Montpellier, Quebec

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Montpellier
Municipality
Montpellier QC.JPG
Location within Papineau RCM.
Location within Papineau RCM.
Montpellier is located in Western Quebec
Montpellier
Montpellier
Location in western Quebec.
Coordinates: 45°51′N 75°10′W / 45.850°N 75.167°W / 45.850; -75.167Coordinates: 45°51′N 75°10′W / 45.850°N 75.167°W / 45.850; -75.167[1]
Country  Canada
Province  Quebec
Region Outaouais
RCM Papineau
Settled 1890s
Constituted October 11, 1920
Government[2]
 • Mayor Pierre Bernier
 • Federal riding Argenteuil—Papineau—Mirabel
 • Prov. riding Papineau
Area[2][3]
 • Total 266.00 km2 (102.70 sq mi)
 • Land 248.34 km2 (95.88 sq mi)
Population (2011)[3]
 • Total 986
 • Density 4.0/km2 (10/sq mi)
 • Pop 2006-2011 Increase 2.1%
 • Dwellings 789
Time zone EST (UTC−5)
 • Summer (DST) EDT (UTC−4)
Postal code(s) J0V 1M0
Area code(s) 819
Highways Route 315
Website www.montpellier.ca

Montpellier is a town and municipality in the Papineau Regional County Municipality in the Outaouais region of Quebec, Canada. The town is located 30 kilometres (19 mi) northwest of Papineauville.

The municipality includes the settlements of Montpellier and Lac-Schryer. Its western portion consists mostly of undeveloped Laurentian Hills, part of the Papineau-Labelle Wildlife Reserve.

History[edit]

In the late 19th century, pioneers arrived in the area searching for work in logging and agriculture. In 1882, in the north-west of what would later become the village, the forestry company W.C. Edwards opened a project to exploit timber at Muskrat Lake. Under the supervision of foreman, a man named Schraire, the log drivers brought logs down the creek to Lake Schryer to reach the saw mill downstream of the lake.[4]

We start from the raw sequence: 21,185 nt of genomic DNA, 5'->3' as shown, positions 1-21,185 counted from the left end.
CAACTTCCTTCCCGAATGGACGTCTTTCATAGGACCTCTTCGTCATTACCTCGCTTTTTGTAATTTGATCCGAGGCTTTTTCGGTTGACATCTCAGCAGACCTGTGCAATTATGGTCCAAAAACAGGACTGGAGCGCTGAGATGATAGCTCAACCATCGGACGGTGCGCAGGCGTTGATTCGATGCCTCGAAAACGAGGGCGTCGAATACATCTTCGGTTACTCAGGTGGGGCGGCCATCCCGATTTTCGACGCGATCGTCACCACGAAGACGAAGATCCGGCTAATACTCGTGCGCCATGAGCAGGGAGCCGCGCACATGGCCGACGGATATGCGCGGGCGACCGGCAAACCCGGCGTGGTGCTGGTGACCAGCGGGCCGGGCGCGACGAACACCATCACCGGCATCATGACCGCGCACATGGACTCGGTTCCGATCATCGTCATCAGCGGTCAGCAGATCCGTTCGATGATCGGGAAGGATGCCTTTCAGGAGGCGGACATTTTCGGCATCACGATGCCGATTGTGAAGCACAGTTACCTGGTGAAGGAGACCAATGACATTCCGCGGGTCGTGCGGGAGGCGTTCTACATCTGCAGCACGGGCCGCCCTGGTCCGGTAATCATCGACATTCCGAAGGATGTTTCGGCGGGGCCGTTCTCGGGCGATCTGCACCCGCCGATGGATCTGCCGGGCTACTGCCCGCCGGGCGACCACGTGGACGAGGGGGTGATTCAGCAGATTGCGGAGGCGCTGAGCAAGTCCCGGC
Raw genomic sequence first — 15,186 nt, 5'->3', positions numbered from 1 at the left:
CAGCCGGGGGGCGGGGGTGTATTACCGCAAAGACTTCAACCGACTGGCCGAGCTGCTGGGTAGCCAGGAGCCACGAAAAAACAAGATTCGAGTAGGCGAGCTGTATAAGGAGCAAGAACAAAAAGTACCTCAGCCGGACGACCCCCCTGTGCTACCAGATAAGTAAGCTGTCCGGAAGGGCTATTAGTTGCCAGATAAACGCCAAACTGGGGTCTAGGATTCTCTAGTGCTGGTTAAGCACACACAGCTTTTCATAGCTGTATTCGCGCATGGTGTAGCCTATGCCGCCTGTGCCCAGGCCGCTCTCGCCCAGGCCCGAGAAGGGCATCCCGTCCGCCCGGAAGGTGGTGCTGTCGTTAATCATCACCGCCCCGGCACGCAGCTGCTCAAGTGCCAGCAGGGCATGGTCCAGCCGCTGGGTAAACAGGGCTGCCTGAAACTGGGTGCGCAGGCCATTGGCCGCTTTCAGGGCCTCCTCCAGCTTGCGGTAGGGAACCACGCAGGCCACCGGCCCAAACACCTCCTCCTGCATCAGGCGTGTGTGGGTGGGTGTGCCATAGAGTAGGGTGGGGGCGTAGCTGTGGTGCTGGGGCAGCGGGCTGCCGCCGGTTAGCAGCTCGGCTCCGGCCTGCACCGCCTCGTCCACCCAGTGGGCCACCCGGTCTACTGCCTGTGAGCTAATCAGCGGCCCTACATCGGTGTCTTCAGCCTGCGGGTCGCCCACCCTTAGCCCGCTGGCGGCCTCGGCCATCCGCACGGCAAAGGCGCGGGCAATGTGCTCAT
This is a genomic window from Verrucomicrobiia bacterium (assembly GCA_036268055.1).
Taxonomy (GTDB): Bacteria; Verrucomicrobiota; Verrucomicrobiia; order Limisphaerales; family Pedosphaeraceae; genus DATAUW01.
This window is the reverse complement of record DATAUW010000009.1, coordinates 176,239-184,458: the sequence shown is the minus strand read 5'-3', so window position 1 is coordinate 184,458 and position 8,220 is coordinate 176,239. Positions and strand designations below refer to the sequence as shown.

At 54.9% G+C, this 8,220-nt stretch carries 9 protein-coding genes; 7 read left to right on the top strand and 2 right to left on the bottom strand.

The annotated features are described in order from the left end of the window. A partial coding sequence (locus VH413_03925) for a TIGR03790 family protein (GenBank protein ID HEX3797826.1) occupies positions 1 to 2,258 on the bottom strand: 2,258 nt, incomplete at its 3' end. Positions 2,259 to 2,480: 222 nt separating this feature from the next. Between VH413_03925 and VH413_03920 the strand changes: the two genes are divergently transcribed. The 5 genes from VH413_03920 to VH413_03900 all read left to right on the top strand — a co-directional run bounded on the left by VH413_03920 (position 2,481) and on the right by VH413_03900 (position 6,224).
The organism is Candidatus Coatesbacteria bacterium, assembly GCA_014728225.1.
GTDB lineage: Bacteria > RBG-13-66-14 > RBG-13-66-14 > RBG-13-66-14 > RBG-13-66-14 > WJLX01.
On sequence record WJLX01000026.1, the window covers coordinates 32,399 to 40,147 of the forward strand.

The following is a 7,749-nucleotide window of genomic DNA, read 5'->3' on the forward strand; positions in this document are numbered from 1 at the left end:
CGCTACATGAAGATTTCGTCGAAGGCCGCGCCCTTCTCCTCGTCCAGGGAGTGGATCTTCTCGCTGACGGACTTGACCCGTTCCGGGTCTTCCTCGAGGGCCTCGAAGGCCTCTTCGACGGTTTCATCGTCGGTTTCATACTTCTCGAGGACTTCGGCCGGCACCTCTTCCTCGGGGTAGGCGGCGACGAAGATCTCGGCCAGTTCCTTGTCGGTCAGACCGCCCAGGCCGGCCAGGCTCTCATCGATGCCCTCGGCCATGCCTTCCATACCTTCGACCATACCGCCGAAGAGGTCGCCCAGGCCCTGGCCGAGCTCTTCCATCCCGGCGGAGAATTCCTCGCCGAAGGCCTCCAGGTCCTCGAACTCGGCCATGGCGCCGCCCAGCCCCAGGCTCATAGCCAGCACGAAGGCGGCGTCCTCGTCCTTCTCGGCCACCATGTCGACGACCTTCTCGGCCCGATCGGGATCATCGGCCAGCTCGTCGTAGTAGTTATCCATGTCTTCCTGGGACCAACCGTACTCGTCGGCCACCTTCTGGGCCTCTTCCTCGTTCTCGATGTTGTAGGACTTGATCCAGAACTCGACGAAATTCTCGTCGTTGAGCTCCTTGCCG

Settlement occurred slowly along the shores of Lake Schryer. In 1892, Louis Beaulieu, called Montpellier, settled here on a farm and opened a post office and general store. After his marriage to Albina Bissonnette, they settled in the village known as Montpellier today. Shortly after, Moses Faubert left Mulgrave Township and settled here with his sixteen children. Several other families from neighboring townships came to reside in the village, contributing to the development of the small community.[4][5]

In 1900, construction began on a chapel at the village center. On 25 September 1902, the mission of Notre-Dame-de-la-Consolation was founded, and on 21 October 1907, the Archbishop of Ottawa decreed the establishment of the parish. On 23 October 1920, the Municipality of Montpellier was formed, matching the boundaries of the parish.[4]

In 1998, the southern portion of the Lac-des-Écorces Unorganized Territory was annexed by Montpellier, adding about 136 square kilometres (53 sq mi) and more than doubling its size.[5]

Demographics[edit]

Population trend:[6]

  • Population in 2011: 986 (2006 to 2011 population change: 2.1%)
  • Population in 2006: 966
  • Population in 2001: 734
    • 2001 to 2006 population change: 31.6%
  • Population in 1996: 835
  • Population in 1991: 734

Private dwellings (occupied by usual residents): 487

Languages:

  • English as first language: 3%
  • French as first language: 94%
  • English and French as first language: 0%
  • Other as first language: 3%

References[edit]

  1. ^ Reference number 42155 of the Commission de toponymie du Québec (French)
  2. ^ a b Geographic code 80090 in the official Répertoire des municipalités (French)
  3. ^ a b "(Code 2480090) Census Profile". 2011 census. Statistics Canada. 2012. 
  4. ^ a b c "Histoire de Montpellier" (in French). Municipalité de Montpellier. Retrieved 2008-10-31. 
  5. ^ a b "Montpellier (Municipalité)" (in French). Commission de toponymie du Québec. Retrieved 2008-10-31. 
  6. ^ Statistics Canada: 1996, 2001, 2006, 2011 census